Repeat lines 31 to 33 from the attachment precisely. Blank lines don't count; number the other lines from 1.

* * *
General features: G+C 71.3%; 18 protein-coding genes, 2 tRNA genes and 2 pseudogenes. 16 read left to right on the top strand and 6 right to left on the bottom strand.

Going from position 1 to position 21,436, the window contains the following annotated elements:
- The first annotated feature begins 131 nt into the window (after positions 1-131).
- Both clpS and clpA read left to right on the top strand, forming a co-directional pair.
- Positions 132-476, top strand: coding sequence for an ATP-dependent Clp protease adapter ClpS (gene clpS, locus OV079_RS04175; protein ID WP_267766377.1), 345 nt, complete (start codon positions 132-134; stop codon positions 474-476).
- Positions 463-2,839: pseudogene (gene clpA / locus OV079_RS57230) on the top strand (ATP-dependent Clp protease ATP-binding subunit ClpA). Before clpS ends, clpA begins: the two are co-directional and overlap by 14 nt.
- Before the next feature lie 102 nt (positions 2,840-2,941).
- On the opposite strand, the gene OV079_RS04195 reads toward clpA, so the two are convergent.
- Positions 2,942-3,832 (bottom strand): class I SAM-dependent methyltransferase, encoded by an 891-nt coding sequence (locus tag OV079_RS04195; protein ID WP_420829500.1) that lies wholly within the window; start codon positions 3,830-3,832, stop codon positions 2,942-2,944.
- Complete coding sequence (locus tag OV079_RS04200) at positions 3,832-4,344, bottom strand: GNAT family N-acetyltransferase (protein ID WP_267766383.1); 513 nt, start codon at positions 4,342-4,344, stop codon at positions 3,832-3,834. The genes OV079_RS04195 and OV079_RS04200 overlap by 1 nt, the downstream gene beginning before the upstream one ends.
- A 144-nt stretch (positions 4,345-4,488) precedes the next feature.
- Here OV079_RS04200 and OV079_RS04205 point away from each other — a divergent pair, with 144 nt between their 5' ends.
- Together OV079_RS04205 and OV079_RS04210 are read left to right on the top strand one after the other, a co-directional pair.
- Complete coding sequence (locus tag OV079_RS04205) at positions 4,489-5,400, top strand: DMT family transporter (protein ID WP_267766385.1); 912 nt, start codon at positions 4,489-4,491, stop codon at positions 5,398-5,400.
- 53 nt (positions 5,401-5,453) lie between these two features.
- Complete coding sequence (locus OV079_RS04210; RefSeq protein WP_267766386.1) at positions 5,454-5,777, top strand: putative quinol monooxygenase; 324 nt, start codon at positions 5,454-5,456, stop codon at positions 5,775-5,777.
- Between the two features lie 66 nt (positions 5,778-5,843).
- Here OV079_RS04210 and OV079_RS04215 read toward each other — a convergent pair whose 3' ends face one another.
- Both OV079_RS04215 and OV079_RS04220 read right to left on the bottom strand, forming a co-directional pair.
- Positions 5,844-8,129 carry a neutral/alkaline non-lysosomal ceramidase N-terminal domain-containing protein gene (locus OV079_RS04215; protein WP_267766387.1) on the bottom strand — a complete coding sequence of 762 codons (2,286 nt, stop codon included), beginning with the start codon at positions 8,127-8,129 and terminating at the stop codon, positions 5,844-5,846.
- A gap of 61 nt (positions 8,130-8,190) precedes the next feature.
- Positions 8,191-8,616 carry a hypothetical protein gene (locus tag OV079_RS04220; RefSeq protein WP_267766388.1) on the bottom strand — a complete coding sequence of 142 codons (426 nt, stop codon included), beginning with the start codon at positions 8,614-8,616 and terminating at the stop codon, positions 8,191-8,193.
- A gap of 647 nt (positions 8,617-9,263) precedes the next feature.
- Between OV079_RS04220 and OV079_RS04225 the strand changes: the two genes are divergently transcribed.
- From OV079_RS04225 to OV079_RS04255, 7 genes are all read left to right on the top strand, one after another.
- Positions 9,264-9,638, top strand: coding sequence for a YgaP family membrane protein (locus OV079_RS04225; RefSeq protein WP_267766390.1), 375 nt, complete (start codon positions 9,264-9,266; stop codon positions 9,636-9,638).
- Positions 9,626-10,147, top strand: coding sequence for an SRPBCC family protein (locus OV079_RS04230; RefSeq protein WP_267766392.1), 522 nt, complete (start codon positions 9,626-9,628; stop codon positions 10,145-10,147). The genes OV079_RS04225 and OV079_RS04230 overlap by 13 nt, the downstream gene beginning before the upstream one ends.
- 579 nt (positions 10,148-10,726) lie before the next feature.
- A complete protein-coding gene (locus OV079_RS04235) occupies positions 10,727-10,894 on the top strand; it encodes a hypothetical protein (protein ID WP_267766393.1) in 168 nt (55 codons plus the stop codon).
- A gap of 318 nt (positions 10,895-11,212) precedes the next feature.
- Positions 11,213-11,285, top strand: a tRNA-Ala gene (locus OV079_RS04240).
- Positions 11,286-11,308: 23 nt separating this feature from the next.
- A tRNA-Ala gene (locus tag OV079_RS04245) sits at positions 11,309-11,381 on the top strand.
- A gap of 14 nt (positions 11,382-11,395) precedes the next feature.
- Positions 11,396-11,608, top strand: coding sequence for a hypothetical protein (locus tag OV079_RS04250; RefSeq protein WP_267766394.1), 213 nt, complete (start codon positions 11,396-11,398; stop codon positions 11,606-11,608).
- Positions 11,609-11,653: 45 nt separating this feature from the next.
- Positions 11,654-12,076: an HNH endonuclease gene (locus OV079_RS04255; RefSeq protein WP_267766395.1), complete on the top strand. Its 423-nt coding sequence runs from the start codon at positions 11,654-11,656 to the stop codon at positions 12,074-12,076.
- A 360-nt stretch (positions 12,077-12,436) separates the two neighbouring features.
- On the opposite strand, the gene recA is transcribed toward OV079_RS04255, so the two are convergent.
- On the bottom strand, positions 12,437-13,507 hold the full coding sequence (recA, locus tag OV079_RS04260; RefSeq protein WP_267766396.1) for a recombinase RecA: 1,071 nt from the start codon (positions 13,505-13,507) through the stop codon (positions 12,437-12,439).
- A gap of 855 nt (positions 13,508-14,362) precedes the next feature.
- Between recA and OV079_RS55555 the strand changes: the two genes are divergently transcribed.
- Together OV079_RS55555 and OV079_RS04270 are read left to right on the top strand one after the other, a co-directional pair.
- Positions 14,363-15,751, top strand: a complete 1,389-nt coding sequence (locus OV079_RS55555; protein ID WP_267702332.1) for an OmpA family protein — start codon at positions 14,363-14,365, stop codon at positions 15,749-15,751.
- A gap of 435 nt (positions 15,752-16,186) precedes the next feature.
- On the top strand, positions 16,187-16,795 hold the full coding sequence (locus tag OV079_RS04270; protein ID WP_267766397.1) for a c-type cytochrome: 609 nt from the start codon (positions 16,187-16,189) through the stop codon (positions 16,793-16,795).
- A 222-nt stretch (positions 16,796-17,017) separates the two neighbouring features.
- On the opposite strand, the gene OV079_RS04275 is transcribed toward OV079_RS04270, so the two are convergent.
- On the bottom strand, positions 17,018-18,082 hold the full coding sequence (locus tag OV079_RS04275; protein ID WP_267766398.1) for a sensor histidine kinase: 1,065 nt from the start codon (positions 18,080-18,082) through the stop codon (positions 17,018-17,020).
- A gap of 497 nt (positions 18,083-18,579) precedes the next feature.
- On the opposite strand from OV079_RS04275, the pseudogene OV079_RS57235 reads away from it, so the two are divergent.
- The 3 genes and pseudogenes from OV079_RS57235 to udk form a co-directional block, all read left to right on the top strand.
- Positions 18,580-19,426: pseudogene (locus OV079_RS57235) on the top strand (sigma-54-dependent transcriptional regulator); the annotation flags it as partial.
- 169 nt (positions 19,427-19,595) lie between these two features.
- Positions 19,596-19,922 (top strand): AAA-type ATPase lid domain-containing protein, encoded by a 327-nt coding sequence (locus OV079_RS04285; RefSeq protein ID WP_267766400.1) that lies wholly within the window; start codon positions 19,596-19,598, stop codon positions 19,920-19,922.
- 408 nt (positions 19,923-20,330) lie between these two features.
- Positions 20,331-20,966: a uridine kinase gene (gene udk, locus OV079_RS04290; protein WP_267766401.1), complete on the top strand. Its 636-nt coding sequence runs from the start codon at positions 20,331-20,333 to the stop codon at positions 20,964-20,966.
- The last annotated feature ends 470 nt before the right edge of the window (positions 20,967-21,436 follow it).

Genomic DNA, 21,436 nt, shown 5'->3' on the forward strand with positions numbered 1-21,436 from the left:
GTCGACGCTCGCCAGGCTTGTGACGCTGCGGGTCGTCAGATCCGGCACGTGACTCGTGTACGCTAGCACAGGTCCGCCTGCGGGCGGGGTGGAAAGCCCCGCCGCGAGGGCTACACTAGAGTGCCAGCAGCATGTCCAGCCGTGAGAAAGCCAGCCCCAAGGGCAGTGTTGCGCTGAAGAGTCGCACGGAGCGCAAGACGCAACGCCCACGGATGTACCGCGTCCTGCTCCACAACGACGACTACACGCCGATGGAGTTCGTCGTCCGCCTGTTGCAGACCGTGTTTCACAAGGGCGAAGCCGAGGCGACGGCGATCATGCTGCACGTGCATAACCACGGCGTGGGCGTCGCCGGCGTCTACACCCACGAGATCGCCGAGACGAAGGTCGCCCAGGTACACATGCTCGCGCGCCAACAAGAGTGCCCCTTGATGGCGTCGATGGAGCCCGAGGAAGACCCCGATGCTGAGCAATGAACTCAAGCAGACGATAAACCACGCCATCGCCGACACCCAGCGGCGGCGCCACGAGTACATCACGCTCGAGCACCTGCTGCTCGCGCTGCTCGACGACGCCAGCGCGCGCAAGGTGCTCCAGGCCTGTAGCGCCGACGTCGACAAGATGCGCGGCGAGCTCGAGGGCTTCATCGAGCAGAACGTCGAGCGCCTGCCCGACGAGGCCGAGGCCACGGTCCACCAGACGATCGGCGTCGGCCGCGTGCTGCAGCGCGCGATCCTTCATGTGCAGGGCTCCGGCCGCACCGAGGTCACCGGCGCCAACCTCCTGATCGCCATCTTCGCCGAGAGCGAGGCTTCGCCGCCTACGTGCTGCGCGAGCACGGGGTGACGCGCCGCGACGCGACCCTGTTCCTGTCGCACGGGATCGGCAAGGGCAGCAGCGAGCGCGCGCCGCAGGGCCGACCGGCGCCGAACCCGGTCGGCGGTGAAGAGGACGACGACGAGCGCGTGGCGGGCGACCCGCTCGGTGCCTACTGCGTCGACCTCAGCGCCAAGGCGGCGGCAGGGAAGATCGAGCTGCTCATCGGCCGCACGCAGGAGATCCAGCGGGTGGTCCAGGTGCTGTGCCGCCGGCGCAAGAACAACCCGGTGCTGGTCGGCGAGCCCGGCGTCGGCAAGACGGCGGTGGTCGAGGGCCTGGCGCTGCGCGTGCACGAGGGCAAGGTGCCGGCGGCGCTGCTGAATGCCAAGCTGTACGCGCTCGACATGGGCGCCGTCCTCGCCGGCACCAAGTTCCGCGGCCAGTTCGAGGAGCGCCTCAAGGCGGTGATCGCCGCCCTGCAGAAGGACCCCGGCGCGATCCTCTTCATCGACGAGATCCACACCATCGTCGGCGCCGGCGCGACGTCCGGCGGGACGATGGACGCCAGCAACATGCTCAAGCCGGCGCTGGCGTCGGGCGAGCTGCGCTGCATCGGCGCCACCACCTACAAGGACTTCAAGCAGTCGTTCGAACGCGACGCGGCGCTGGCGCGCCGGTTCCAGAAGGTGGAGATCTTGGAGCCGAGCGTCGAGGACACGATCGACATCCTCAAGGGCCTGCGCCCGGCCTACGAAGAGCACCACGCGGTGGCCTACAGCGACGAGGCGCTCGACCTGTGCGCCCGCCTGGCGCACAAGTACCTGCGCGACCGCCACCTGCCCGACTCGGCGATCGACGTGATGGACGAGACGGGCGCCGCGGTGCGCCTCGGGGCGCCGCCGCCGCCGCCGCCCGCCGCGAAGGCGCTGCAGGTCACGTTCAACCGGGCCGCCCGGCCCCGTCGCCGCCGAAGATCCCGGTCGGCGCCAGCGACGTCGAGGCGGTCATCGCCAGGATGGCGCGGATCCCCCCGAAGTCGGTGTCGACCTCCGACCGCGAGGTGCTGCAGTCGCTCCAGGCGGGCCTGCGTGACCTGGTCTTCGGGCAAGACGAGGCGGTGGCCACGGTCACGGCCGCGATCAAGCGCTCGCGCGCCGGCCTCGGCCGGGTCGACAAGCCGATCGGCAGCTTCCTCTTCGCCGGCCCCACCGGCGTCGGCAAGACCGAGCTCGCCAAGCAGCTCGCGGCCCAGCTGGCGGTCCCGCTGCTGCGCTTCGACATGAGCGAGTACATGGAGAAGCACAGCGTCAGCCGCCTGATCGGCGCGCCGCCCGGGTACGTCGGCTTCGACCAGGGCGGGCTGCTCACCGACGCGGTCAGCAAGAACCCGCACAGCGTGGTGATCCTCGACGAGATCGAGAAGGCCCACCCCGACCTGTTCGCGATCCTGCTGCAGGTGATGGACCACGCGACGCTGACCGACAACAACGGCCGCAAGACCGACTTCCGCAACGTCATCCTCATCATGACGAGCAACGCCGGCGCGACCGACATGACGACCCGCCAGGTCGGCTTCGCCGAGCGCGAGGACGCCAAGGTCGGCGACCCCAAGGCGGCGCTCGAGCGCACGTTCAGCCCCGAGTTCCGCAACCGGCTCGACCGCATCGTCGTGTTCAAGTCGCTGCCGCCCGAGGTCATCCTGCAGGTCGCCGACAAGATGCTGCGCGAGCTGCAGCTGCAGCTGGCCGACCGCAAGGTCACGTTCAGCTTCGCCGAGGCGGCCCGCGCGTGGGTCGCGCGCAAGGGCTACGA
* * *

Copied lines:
- Positions 11,213-11,285, top strand: a tRNA-Ala gene (locus OV079_RS04240).
- Positions 11,286-11,308: 23 nt separating this feature from the next.
- A tRNA-Ala gene (locus tag OV079_RS04245) sits at positions 11,309-11,381 on the top strand.